The legislation would also prohibit unacceptable activities, such as the creation of human clones for any reason whatsoever, i.e. for purposes of reproduction or for therapeutic purposes. The legislation would also prohibit creating an in vitro embryo for purposes other than creating a human being or improving assisted reproduction procedures, creating chimeras or hybrids for reproductive purposes, providing financial inducements to a woman to become a surrogate mother, and buying or selling human embryos or providing property or services in exchange.
I would like to present an overview of the pros and cons as set out in the various arguments we have heard throughout the discussions on human cloning. The arguments of those in favour of stem cell research fall into four main categories: historical, medical, humanitarian and legal-political.
Let us begin with the historical arguments. In the 1970s, there was vocal opposition to DNA research. After the establishment of government guidelines, however, not only was there good monitoring of research, but research also led to the development of human insulin for diabetics.
As for the medical arguments, many are of the opinion that embryonic stem cell research has a huge potential for curative medicine.
Humanitarian arguments are usually advanced by associations such as the Juvenile Diabetes Research Foundation, based on their belief that such research is indispensable to improving the situation of those with the disease. Some experts point out that there are hundreds of frozen embryos in fertility clinics throughout Canada that have become useless, whereas they could have been used to help find treatments for such diseases as cancer, diabetes and Parkinson's disease.
Now for the legal-political arguments. Certain women's groups and certain legal experts argue that, in our current legal framework, the Supreme Court has been obliged, since 1988, to recognize that not only is a fetus not a human being—which civil law also acknowledges—but that it cannot be considered viable before the 20th week of gestation. Thus, if a fetus is not a human being, then tissues from it are not tissues from a human being.
Now for the arguments against. Research on human embryonic stem cells is controversial, mainly because it involves destruction of the embryo used. According to the Catholic Church, the creation of embryos for research purposes and the use of embryonic stem cells are actions contrary to the will of God, for whom reproduction must always be a conjugal act. Since the embryo is a potential human being, according to the Church it must have a special moral status. Moreover, numerous associations have expressed the fear that cloning, initially justified as a means to a cure for certain very rare diseases, will eventually become widespread and lead to the production of designer babies.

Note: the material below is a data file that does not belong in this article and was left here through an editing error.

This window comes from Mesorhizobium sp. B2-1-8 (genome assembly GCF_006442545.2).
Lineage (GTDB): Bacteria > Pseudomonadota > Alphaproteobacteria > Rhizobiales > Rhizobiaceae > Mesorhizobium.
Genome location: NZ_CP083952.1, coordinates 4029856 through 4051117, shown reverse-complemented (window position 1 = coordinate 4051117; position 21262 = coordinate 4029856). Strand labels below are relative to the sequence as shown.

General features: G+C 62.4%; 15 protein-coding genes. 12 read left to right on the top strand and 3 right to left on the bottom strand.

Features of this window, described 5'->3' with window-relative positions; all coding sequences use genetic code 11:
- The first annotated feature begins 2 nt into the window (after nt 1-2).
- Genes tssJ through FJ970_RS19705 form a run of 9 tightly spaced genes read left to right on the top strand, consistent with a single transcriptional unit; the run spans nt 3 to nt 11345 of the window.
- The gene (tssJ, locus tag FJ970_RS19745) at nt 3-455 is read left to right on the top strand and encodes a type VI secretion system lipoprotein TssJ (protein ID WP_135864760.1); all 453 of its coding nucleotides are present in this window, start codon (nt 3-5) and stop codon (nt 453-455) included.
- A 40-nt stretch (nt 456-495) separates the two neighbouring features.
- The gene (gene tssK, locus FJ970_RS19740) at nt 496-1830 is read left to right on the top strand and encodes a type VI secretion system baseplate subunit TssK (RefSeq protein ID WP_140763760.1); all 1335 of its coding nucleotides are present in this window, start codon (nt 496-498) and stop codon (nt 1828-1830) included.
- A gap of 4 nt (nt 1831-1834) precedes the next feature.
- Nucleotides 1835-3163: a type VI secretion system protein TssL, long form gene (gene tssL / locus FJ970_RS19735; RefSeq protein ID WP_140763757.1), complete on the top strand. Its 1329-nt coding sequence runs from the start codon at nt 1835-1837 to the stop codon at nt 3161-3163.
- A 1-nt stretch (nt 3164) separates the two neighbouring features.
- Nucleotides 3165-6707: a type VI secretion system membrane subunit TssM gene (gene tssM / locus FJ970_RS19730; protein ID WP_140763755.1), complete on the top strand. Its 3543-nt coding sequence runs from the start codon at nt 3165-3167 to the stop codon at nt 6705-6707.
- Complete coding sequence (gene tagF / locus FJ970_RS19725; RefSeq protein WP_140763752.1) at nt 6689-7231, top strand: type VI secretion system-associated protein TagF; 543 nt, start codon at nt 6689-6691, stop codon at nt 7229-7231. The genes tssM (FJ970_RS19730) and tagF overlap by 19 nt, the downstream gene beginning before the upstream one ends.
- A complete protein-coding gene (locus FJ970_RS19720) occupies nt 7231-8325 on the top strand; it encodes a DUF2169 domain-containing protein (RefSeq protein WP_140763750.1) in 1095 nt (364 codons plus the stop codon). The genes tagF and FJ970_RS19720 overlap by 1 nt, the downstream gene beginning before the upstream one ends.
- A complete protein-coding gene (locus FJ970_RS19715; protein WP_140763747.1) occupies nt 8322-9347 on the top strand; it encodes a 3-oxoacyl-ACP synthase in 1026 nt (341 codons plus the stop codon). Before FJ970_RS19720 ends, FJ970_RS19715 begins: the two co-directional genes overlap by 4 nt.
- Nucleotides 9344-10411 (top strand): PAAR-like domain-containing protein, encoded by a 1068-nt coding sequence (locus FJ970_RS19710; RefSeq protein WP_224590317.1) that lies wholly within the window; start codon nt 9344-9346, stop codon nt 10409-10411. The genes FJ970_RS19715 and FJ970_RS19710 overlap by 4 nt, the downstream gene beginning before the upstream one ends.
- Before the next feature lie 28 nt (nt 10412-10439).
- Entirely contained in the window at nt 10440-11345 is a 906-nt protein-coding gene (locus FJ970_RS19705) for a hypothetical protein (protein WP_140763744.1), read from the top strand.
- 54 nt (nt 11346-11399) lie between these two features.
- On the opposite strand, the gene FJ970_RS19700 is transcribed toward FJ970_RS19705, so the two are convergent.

I will give a background on where we stand. The Bloc Quebecois has been studying this issue for several years; we have had major discussions and extensive debate to ensure that the bill would protect human beings, and that the use of embryos would stop short of human cloning. At the same time, certain jurisdictions must also be protected.
Now, for our party's position; we have been defending this issue and talking about it amongst ourselves for many years. We also realize that Bill C-13, if adopted, would interfere in Quebec's jurisdiction with respect to health. That is unacceptable to us.
My colleagues from Hochelaga—Maisonneuve and from Drummond have done extraordinary work in the Standing Committee on Health. They tried to move amendments to ensure that Quebec's jurisdictions would be left alone, but, to no avail, since they were all lost.
For us, this is not a religious question, but a question of jurisdiction and the administration of justice. We do not want this bill to change the rules for health in Quebec. Quebec manages its own affairs quite well and we want it to stay that way. We are against this bill.